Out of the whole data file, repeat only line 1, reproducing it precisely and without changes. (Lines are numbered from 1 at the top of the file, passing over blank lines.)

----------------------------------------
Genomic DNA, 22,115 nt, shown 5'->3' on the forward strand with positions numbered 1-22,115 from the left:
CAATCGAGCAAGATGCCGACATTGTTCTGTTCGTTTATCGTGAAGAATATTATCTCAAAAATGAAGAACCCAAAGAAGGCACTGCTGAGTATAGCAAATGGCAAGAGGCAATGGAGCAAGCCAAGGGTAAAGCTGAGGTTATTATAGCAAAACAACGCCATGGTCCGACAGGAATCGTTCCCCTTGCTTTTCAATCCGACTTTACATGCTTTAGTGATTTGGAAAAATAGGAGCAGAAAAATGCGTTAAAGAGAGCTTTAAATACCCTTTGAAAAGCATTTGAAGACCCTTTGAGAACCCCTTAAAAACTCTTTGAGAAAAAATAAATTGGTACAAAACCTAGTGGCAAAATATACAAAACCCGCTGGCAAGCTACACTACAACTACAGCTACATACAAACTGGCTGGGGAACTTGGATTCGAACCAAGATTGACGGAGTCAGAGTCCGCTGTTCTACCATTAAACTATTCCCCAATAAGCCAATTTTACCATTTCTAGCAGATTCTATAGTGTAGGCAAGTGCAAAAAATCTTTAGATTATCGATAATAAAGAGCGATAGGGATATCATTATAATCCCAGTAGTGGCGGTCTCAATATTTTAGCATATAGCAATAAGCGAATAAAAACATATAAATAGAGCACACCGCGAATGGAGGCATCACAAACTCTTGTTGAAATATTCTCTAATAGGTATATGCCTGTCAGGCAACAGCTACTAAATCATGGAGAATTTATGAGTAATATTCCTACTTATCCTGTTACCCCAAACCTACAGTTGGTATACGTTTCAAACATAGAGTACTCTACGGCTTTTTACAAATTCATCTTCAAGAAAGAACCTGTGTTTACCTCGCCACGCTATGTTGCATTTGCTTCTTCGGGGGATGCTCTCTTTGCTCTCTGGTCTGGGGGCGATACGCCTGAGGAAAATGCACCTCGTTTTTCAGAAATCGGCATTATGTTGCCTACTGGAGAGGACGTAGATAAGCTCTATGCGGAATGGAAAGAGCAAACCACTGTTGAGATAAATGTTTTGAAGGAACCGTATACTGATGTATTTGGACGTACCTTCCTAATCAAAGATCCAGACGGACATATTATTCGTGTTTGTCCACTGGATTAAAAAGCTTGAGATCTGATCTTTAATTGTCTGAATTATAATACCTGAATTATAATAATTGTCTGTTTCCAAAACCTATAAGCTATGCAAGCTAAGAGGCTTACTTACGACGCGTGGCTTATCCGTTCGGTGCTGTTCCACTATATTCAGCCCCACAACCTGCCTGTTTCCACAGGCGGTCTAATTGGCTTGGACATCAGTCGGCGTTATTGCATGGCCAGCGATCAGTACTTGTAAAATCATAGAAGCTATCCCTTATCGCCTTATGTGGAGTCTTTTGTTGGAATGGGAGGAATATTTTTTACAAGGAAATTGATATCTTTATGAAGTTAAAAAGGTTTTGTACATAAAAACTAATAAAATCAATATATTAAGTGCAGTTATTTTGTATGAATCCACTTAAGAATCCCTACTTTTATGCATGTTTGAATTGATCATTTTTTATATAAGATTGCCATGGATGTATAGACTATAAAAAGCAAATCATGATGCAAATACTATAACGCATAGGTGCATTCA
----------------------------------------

Genomic DNA, 22,115 nt, shown 5'->3' on the forward strand with positions numbered 1-22,115 from the left: